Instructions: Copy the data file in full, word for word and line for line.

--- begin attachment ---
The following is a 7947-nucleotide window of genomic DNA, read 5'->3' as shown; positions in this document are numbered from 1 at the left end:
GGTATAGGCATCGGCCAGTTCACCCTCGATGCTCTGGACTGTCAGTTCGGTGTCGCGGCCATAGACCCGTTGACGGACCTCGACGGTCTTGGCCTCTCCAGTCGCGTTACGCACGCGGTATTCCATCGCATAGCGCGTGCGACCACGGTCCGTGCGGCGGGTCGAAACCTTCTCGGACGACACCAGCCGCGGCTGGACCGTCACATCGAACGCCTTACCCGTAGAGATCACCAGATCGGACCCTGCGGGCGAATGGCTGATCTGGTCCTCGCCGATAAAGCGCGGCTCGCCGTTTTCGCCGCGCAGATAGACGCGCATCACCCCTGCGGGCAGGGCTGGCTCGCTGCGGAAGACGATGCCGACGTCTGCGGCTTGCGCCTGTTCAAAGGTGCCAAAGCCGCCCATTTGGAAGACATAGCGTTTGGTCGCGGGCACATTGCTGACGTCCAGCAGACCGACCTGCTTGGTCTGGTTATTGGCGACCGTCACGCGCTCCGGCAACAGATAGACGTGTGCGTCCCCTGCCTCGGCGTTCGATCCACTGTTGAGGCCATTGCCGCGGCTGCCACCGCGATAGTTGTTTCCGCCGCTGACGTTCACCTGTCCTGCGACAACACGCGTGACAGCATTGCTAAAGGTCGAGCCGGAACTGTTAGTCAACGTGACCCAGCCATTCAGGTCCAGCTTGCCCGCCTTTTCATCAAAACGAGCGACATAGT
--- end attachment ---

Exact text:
The following is a 7947-nucleotide window of genomic DNA, read 5'->3' as shown; positions in this document are numbered from 1 at the left end:
GGTATAGGCATCGGCCAGTTCACCCTCGATGCTCTGGACTGTCAGTTCGGTGTCGCGGCCATAGACCCGTTGACGGACCTCGACGGTCTTGGCCTCTCCAGTCGCGTTACGCACGCGGTATTCCATCGCATAGCGCGTGCGACCACGGTCCGTGCGGCGGGTCGAAACCTTCTCGGACGACACCAGCCGCGGCTGGACCGTCACATCGAACGCCTTACCCGTAGAGATCACCAGATCGGACCCTGCGGGCGAATGGCTGATCTGGTCCTCGCCGATAAAGCGCGGCTCGCCGTTTTCGCCGCGCAGATAGACGCGCATCACCCCTGCGGGCAGGGCTGGCTCGCTGCGGAAGACGATGCCGACGTCTGCGGCTTGCGCCTGTTCAAAGGTGCCAAAGCCGCCCATTTGGAAGACATAGCGTTTGGTCGCGGGCACATTGCTGACGTCCAGCAGACCGACCTGCTTGGTCTGGTTATTGGCGACCGTCACGCGCTCCGGCAACAGATAGACGTGTGCGTCCCCTGCCTCGGCGTTCGATCCACTGTTGAGGCCATTGCCGCGGCTGCCACCGCGATAGTTGTTTCCGCCGCTGACGTTCACCTGTCCTGCGACAACACGCGTGACAGCATTGCTAAAGGTCGAGCCGGAACTGTTAGTCAACGTGACCCAGCCATTCAGGTCCAGCTTGCCCGCCTTTTCATCAAAACGAGCGACATAGT